What does “forest bathing” conjure up for you? It may be one of your spiritual practices–even if you never heard of this growing global pasttime.
In The Nature Fix: Why Nature Makes Us Happier, Healthier, and More Creative, Florence Williams describes the Japanese practice of shinrin yoku, of immersing oneself in natural woodlands as an antidote to urban stress.
Based on ancient Shinto and Buddhist practices, forest bathing allows you to let nature enter your body through all five senses. I think of it like seaside sunbathing–but with more shade.
THE HEALING POWER OF FORESTS
Did you know that spending more time in green spaces can lower your stress levels and your risk for heart disease and diabetes, among other benefits? Even without data, you may already have felt the uniquely restorative power of forests that elevates them “sanctuary” status.
My favorite refuge has always been the family cabin in Yosemite, a legacy from my great grandmother’s 1920’s Montessori camp. All my senses awaken as I walk on the spongy forest floor, breathing in the pungent scent of Ponderosa pines, listening to the rush of the Merced River’s rocky south fork. I live in the present moment!
In the nearby famed Mariposa Grove*, I always smile when I observe noisy, running children slow to a quiet walk while their chattering elders mute themselves, all craning their necks as they leave the parking lot and enter this natural cathedral of ancient, majestic sequoias. (That this never happens at DisneyLand tells me something about the power of a mighty forest for human re-creation and restoration.)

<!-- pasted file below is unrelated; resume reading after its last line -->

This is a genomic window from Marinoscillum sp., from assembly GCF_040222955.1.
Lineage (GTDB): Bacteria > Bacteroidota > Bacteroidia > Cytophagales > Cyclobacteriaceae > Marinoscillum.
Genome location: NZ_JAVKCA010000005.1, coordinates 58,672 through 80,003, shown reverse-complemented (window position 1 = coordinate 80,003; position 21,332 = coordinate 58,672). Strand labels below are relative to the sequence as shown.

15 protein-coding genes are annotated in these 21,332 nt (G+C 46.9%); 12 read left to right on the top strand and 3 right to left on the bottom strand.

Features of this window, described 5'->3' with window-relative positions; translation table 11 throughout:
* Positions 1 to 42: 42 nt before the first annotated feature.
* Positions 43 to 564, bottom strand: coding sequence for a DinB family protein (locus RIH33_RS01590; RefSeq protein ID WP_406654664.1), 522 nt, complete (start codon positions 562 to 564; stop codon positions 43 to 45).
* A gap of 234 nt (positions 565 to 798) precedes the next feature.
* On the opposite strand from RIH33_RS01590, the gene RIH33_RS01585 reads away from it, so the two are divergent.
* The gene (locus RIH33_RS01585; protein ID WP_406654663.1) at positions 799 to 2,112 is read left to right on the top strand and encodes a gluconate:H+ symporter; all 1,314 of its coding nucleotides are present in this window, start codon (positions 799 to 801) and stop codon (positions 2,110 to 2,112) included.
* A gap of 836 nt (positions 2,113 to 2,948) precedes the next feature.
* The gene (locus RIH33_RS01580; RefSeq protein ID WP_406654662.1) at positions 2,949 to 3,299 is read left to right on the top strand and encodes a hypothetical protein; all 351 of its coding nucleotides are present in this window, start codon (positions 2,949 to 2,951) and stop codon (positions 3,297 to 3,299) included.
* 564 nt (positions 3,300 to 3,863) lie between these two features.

EXPLORING CLOSER TO HOME
Closer to home, the Pickering Creek Audubon Center has become my personal forest sanctuary. Last Sunday evening on dock’s end, I sat in quiet stillness, gazing at the sun slipping away. Leaping fish punctuated the glassy, pink-hued waters as darkness invaded the trees. How is it possible to feel more at home than at home?, I asked myself.
The center, with its eponymous creek flowing through a gauntlet of mature woodlands, offers boundless opportunities for soul time in a kayak or on trails. Time spent there always leaves me with an overflowing heart, albeit beathing more slowly, and a feeling of being firmly grounded in the mystery of nature’s web. If you go, enjoy it with a two- or four-legged friend or all by yourself.
Where do you find sanctuary? What restores you? How can you visit it more often? These are among the questions and activities posed in the October Soul Matters booklet. You may use the booklet for self study or join the Soul Matters small group which begins Tuesday, October 23. (Register after the service or contact facilitator Kara Crissey at email@example.com.)
On a timely note, the Chesapeake Bay Foundation Book Club will be discussing The Nature Fix at the Talbout County Library in Easton on Thursday, November 5, at 6:30 p.m. To attend this free event, RSVP to Hilary Gibson at firstname.lastname@example.org.
*UU connection: John Muir, who “discovered” the Mariposa Grove, was heavily influenced by Henry David Thoreau, who was raised a Unitarian. Muir once gave Ralph Waldo Emerson, who began his career as a Unitarian minister. The latter were central figures in Transcendentalism, which taught that divinity pervades all of nature and humanity, something many contemporary UUs affirm.
~ Gayle Scroggs, Adult Enrichment Coordinator
Photo credit: Gayle Scroggs, Wawona Dome and South Fork of the Merced River.